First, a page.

A 13 year old female complainant was raped in the home of the male defendant, where the complainant was a regular visitor. Despite rejecting the defendant’s monetary compensation to remain silent, the complainant did not disclose the incident until two weeks later when a third party noticed that she appeared to be depressed. At trial, the defendant was convicted by a jury for the offences of rape and indecent assault for which he was sentenced to 12 years and 2 years imprisonment, respectively, to be served concurrently. The jury had been instructed to base its decision on the credibility of the witnesses. On appeal, the defendant argued, inter alia, that there was a presumption of doubt on which the trial judge ought to have instructed the jury regarding the complainant’s credibility. According to the defendant, the complainant had several opportunities to promptly speak to a third party after the incident but did not do so, which should have called the truth of her testimony into question. The Court of Appeal dismissed the appeal because it was in the jury’s discretion whether to believe the complainant. Moreover, the Court, in dictum, noted that it is established that many victims of sexual crimes remain silent for a considerable length of time before making disclosures to third parties, and notwithstanding the lapse of time, the perpetrators of these crimes have nevertheless acknowledged the truth of the allegations made against them.
A young woman was sexually assaulted by a male police officer who encountered the woman while he was picking fruit behind her house. The officer followed the woman into her home, where he exposed his genitals and attempted to penetrate the woman’s vagina despite her resistance. Afterwards, the woman successfully identified him in an identification parade and he was subsequently charged with the offences of assault with intent to rape and indecent assault, for which he was convicted at trial and sentenced to nine months hard labor imprisonment. At sentencing, the trial judge found that the aggravating nature of the sexual offence outweighed the defendant’s mitigating circumstances, such as his status as a police officer. The officer appealed the sentence on the ground, inter alia, that his sentence was manifestly excessive and ought to have been non-custodial. The Court of Appeal dismissed the officer’s appeal because it agreed with the trial judge’s balancing approach, and noted that the maximum penalty that could have been imposed was three years of hard labor imprisonment. Moreover, the Court agreed with the trial judge’s statement that to a impose a non-custodial sentence for a case of sexual assault against a woman would send a wrong signal to both members of the police force and the general population in a society, such as Jamaica, where gender-based violence is prevalent.
While walking on the sidewalk on her way to work, a young woman was forced into a gully where she was raped and robbed at gunpoint by two men in the early hours of the morning. At trial, the two men were convicted after the woman had seen and recognized both defendants out in public after the rape and subsequently reported them to the police. The defendants appealed the conviction on the grounds that, inter alia, the trial judge had failed to adequately warn the jury of the dangers of relying on uncorroborated evidence in rape cases and also that the trial judge had failed to adequately assess the woman’s identification evidence. The Court rejected the appeal, citing precedent that, in sexual assault cases, where the only defense is mistaken identity and the court is satisfied with the complainant’s identification, traditional sexual assault warnings regarding corroborated evidence need not be given to the jury.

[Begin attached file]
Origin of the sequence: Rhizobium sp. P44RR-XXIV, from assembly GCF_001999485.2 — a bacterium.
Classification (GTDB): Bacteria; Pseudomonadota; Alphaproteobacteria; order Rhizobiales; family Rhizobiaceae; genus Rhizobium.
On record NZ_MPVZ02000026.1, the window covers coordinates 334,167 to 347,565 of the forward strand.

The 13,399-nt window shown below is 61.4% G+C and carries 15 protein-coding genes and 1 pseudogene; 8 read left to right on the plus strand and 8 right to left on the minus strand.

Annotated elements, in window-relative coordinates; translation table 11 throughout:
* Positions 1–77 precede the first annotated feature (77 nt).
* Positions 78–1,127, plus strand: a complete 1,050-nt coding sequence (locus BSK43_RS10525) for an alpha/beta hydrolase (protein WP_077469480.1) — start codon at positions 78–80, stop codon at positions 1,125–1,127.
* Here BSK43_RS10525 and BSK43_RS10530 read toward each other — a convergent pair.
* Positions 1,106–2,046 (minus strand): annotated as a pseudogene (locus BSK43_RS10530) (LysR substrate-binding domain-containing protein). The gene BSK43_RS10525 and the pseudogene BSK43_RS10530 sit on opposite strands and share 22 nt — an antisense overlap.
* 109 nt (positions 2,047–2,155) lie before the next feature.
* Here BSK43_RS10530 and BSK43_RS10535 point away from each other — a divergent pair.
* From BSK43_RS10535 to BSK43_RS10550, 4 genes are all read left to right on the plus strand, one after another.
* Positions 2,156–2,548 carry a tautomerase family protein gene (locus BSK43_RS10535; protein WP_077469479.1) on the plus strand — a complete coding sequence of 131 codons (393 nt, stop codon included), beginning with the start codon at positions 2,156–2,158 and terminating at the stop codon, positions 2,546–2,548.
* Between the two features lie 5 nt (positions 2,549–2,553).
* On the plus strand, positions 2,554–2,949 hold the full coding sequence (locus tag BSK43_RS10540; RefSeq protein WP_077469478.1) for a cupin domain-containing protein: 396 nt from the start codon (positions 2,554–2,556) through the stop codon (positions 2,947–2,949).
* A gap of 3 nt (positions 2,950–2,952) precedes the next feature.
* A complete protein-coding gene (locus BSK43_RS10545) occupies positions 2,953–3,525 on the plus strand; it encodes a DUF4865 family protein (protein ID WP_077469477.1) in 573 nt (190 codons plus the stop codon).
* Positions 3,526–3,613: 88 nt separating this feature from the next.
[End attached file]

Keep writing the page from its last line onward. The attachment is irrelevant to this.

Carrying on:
While taking a taxi to school, a 13-year-old girl was forcibly raped by the taxi driver, whom she had previously encountered. After learning about the incident, the girl’s mother reported the driver to the police and he was subsequently convicted at trial for rape and sentenced to 15 years imprisonment at hard labor. At trial, the driver’s defense was one of alibi—a denial of his involvement in the offence. When instructing the jury on the definition of rape, the trial judge omitted a discussion on the element of intent to rape, which would have required the jury to find that the defendant intended to have sexual intercourse with the girl without her consent. On appeal, the driver argued, inter alia, that this omission of an element of rape from the jury instructions rendered his conviction unsatisfactory. However, the Court rejected this argument because the driver’s defense did not challenge whether the girl had consented to the intercourse, instead he argued that he had no intercourse with the complainant. According to the Court, the question of intent to rape is only relevant in cases where there is an issue as to whether or not the complainant had consented, and thus because the driver’s defense was one of alibi, and not consent, the Court concluded that it was not necessary for the trial judge to provide an expanded definition of rape.
A 16-year-old girl was walking home from school when a man drew a gun on her, forced her into his home and raped her. At trial, the judge—acting as trier of fact—found the man guilty of illegal possession of a firearm and rape. Because the incident was not corroborated, the judge characterized the case as an issue of credibility. The defense attempted to discredit the girl’s credibility by pointing to discrepancies between her testimony in court and her original statements to the police. While the trial judge had acknowledged that the testimony was inconsistent, the judge also acknowledged that the girl’s rape was a traumatic experience and thus her statements to the police were given under exceptional circumstances. The Court agreed with the lower court that discrepancies are to be expected in cases of this nature and so long as they are minor discrepancies, the witness may still remain credible.